The resolution to this part of the story is familiar: Scully gets too involved in his own fantasy and fails to save Gloria, who is killed by the other stalker (in one of the most gruesome deaths in a De Palma film and with some extreme phallic imagery, she is gored by a power drill). It’s at this point that De Palma stops playing Hitchock’s game and starts furthering his own ideas, as Scully falls into the world of pornography and the orbit of pornstar Holly Body (Melanie Griffith) in his mission to learn who killed Gloria. It’s through this second half that the rhetoric of the film becomes Brechtian, almost Godardian, in its reflexivity; rather than Hitchock’s abstraction of film production and spectatorship, De Palma goes literal, filling the film with cameras, actors, producers, and televisions, with the highlight moment being the actual porn shoot that Scully and Holly take part in.

This is the moneyshot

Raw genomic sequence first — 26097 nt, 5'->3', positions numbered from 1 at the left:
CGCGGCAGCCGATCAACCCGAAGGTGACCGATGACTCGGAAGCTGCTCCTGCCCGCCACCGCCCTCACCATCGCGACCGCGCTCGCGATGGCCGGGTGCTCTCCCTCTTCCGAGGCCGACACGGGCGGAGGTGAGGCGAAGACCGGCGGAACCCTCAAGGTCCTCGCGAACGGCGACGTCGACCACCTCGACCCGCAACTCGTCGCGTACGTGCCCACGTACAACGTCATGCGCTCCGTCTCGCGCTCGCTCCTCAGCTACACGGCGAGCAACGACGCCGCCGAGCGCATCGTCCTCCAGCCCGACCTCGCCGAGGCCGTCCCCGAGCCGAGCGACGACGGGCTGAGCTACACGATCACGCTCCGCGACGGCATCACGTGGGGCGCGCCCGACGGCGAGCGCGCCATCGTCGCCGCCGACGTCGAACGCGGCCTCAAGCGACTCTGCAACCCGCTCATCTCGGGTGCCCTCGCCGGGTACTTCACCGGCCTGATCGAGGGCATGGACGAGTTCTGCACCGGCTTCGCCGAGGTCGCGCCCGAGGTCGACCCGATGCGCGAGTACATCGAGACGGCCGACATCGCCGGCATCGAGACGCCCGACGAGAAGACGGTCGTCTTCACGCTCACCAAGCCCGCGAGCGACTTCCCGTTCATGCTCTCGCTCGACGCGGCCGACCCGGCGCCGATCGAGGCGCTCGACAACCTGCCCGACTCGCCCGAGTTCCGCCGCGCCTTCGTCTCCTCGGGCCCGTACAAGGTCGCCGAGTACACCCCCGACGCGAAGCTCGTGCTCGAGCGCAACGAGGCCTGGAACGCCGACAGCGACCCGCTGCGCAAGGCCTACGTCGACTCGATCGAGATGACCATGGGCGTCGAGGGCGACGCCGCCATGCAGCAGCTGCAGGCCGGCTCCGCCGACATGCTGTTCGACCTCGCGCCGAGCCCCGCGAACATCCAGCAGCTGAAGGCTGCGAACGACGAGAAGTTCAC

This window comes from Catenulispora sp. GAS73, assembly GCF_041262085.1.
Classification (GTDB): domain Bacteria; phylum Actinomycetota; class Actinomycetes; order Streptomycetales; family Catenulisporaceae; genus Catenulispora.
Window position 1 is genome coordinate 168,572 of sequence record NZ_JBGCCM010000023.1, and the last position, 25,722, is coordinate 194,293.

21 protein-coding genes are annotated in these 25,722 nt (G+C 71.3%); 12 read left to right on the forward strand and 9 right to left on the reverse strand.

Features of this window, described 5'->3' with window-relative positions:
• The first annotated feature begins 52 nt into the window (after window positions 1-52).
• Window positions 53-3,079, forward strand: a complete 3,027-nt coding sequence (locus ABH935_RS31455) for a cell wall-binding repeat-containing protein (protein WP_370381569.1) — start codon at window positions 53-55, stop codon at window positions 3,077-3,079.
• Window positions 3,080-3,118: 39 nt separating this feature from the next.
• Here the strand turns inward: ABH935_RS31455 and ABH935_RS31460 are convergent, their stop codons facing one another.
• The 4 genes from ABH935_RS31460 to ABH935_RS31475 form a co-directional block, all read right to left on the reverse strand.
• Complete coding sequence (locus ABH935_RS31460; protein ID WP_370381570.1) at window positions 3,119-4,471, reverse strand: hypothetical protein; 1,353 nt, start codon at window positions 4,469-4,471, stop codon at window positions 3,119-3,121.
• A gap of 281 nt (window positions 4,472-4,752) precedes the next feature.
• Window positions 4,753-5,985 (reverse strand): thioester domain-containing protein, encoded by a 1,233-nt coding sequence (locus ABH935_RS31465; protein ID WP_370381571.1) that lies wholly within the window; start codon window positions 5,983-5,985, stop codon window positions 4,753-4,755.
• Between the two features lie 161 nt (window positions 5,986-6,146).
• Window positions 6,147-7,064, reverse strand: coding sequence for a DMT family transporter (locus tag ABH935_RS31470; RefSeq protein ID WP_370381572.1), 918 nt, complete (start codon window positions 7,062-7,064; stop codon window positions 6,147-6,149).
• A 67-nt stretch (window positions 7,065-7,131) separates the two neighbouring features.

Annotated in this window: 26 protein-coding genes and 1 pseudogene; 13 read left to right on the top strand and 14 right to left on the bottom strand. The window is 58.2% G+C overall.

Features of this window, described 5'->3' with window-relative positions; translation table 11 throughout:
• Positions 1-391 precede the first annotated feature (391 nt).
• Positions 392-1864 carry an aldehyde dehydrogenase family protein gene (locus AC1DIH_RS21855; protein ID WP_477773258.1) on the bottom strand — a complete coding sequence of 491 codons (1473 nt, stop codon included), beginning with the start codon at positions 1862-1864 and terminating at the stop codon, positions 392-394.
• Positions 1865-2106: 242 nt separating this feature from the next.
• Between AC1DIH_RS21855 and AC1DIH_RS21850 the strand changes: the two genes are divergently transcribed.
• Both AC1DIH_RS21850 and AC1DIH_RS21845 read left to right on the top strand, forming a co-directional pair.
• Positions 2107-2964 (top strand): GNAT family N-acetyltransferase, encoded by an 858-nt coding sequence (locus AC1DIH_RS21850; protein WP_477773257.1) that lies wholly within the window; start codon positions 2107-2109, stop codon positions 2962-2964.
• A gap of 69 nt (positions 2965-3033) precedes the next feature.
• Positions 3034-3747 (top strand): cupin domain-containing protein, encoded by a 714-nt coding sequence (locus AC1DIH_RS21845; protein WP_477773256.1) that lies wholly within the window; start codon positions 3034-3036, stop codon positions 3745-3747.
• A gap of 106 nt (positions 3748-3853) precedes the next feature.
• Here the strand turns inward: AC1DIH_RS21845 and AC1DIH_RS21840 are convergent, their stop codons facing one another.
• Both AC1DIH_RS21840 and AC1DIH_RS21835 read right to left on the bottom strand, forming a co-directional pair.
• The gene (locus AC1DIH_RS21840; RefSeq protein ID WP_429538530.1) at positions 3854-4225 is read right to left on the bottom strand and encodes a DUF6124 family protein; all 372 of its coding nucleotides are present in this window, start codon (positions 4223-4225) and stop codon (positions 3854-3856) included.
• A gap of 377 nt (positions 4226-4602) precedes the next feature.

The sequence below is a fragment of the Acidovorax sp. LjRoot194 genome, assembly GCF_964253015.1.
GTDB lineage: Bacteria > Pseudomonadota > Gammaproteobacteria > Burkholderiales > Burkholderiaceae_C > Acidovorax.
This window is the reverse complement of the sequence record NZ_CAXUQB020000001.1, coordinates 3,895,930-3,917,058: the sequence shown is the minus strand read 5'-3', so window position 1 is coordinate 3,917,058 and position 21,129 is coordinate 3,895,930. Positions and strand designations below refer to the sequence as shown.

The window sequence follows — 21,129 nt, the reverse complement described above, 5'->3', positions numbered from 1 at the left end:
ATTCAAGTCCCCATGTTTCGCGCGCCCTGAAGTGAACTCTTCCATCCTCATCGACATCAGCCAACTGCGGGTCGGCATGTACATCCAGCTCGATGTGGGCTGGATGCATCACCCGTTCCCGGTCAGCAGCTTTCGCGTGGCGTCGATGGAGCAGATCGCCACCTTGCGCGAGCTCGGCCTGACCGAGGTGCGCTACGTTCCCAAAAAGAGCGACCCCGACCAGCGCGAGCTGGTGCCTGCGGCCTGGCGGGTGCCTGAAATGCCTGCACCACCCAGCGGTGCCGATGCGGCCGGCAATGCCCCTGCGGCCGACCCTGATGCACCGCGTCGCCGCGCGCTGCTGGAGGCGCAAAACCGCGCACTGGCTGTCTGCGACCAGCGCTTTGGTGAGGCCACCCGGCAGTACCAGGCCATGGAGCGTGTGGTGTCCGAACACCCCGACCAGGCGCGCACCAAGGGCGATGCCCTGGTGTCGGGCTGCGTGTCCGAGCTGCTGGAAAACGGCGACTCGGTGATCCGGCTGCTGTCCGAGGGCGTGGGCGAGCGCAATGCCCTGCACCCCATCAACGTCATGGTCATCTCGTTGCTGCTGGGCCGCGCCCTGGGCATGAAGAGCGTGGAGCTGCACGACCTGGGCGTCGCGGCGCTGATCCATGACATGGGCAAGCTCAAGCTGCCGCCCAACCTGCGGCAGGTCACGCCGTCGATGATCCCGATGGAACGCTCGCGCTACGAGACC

Scully sees a clip of Holly’s new smash hit porno, and develops a hunch that she was actually the woman he was watching at night, not Gloria Revelle; to determine whether he’s correct or not, he lands a role in a porno film alongside Holly. What follows is pure, 1980’s MTV excess and sleaze: set to “Relax” by Frankie Goes to Hollywood, Scully makes his way through a sex club, soaking in all the light S&M, leather, and horniness drenching the set before being led to a back room helpfully labelled “Sluts”. He stands back there, dressed nebbishly in glasses, sweater, and khakis, and spots Holly through a doorway. He peeks his head in as she dances in the mirror, and lets her know, “I like to watch.” She invites him in, and they start making out and fucking as the camera circles around them, intercut with flashbacks to his 360-degree kiss with Gloria Revelle that nearly ended in them fucking, both of which being direct references to Vertigo’s famous 360-degree kiss after Scottie has successfully turned Judy into Madeline, turning his fantasy into reality. These three shots constitute a progression that De Palma is clearly aware of, first the heavily romanticized fantasy of Scottie in Vertigo, then the more explicitly eroticized, nearly-coital fantasy of Scully and Gloria, and finally the fully erotic performance of Scully and Holly. It’s a progression that reflects changing productive possibilities, from the erotically stunted limitations of classic Hollywood censorship to the more relatively uninhibited Hollywood of the 1980s, but more than that it functions dialectically, laying bare the reality of cinema’s spectatorial appeal: everything we see onscreen is an abstraction of sex and death. The abstractions themselves are designed to obscure this fact, and their success translates to differing values of taste, which is why pornography is at the lowest rung on the taste ladder, followed closely by horror — they are the most honest about our desires, they show us people fucking and people dying, and its why Hitchcock is in good taste and De Palma is not. In “Her Body, Himself” Carol Clover uses Body Double to illustrate this, pointing out that Scully’s personal character arc is basically a classic Hero’s Journey through the different levels of legitimate art, starting out as a horror actor before descending into the world of porn before returning successfully to horror with higher aspirations to follow, like Shakespeare (2-3). But what’s important to recognize, and De Palma clearly does, is that the core that these levels are layered on top of is the cinematic representation of women.